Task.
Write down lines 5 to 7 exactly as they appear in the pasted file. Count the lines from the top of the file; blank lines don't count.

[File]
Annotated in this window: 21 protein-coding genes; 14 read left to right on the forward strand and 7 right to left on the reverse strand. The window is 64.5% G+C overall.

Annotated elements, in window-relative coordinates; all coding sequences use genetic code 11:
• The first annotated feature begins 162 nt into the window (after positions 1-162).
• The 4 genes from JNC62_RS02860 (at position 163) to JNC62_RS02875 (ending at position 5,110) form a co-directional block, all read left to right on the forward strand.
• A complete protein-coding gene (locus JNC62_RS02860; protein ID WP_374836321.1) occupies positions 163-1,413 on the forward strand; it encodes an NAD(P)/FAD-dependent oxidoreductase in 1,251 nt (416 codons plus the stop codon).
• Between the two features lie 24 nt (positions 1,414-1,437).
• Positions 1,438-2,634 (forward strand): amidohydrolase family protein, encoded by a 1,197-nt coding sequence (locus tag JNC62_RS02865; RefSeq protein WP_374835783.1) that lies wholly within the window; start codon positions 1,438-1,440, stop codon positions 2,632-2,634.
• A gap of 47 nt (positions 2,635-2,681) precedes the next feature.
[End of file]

• A complete protein-coding gene (locus JNC62_RS02860; protein ID WP_374836321.1) occupies positions 163-1,413 on the forward strand; it encodes an NAD(P)/FAD-dependent oxidoreductase in 1,251 nt (416 codons plus the stop codon).
• Between the two features lie 24 nt (positions 1,414-1,437).
• Positions 1,438-2,634 (forward strand): amidohydrolase family protein, encoded by a 1,197-nt coding sequence (locus tag JNC62_RS02865; RefSeq protein WP_374835783.1) that lies wholly within the window; start codon positions 1,438-1,440, stop codon positions 2,632-2,634.